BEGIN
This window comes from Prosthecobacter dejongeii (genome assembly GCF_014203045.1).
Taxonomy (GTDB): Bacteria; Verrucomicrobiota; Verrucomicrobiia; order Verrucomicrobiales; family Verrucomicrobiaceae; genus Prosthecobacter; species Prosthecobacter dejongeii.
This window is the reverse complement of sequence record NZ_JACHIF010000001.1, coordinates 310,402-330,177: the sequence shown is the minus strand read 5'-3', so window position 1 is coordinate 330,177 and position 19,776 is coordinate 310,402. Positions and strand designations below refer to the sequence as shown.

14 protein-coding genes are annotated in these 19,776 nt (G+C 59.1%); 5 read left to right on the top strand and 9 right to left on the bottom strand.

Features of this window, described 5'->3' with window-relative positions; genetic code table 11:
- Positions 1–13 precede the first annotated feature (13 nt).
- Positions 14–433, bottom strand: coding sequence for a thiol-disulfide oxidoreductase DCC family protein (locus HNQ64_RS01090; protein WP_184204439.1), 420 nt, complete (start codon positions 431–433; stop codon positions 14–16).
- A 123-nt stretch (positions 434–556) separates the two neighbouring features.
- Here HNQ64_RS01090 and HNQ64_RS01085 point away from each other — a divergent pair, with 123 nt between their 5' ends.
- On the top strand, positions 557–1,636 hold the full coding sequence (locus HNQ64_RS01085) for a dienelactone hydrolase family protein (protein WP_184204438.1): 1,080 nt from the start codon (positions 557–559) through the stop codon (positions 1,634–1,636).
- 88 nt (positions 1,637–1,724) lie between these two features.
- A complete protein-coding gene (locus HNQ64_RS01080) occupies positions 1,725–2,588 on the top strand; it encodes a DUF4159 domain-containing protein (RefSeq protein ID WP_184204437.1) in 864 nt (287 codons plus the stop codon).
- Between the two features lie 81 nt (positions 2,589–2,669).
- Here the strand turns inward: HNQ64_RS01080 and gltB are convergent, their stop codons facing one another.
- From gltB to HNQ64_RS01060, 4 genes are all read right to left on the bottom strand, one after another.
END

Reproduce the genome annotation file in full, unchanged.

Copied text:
This window comes from Prosthecobacter dejongeii (genome assembly GCF_014203045.1).
Taxonomy (GTDB): Bacteria; Verrucomicrobiota; Verrucomicrobiia; order Verrucomicrobiales; family Verrucomicrobiaceae; genus Prosthecobacter; species Prosthecobacter dejongeii.
This window is the reverse complement of sequence record NZ_JACHIF010000001.1, coordinates 310,402-330,177: the sequence shown is the minus strand read 5'-3', so window position 1 is coordinate 330,177 and position 19,776 is coordinate 310,402. Positions and strand designations below refer to the sequence as shown.

14 protein-coding genes are annotated in these 19,776 nt (G+C 59.1%); 5 read left to right on the top strand and 9 right to left on the bottom strand.

Features of this window, described 5'->3' with window-relative positions; genetic code table 11:
- Positions 1–13 precede the first annotated feature (13 nt).
- Positions 14–433, bottom strand: coding sequence for a thiol-disulfide oxidoreductase DCC family protein (locus HNQ64_RS01090; protein WP_184204439.1), 420 nt, complete (start codon positions 431–433; stop codon positions 14–16).
- A 123-nt stretch (positions 434–556) separates the two neighbouring features.
- Here HNQ64_RS01090 and HNQ64_RS01085 point away from each other — a divergent pair, with 123 nt between their 5' ends.
- On the top strand, positions 557–1,636 hold the full coding sequence (locus HNQ64_RS01085) for a dienelactone hydrolase family protein (protein WP_184204438.1): 1,080 nt from the start codon (positions 557–559) through the stop codon (positions 1,634–1,636).
- 88 nt (positions 1,637–1,724) lie between these two features.
- A complete protein-coding gene (locus HNQ64_RS01080) occupies positions 1,725–2,588 on the top strand; it encodes a DUF4159 domain-containing protein (RefSeq protein ID WP_184204437.1) in 864 nt (287 codons plus the stop codon).
- Between the two features lie 81 nt (positions 2,589–2,669).
- Here the strand turns inward: HNQ64_RS01080 and gltB are convergent, their stop codons facing one another.
- From gltB to HNQ64_RS01060, 4 genes are all read right to left on the bottom strand, one after another.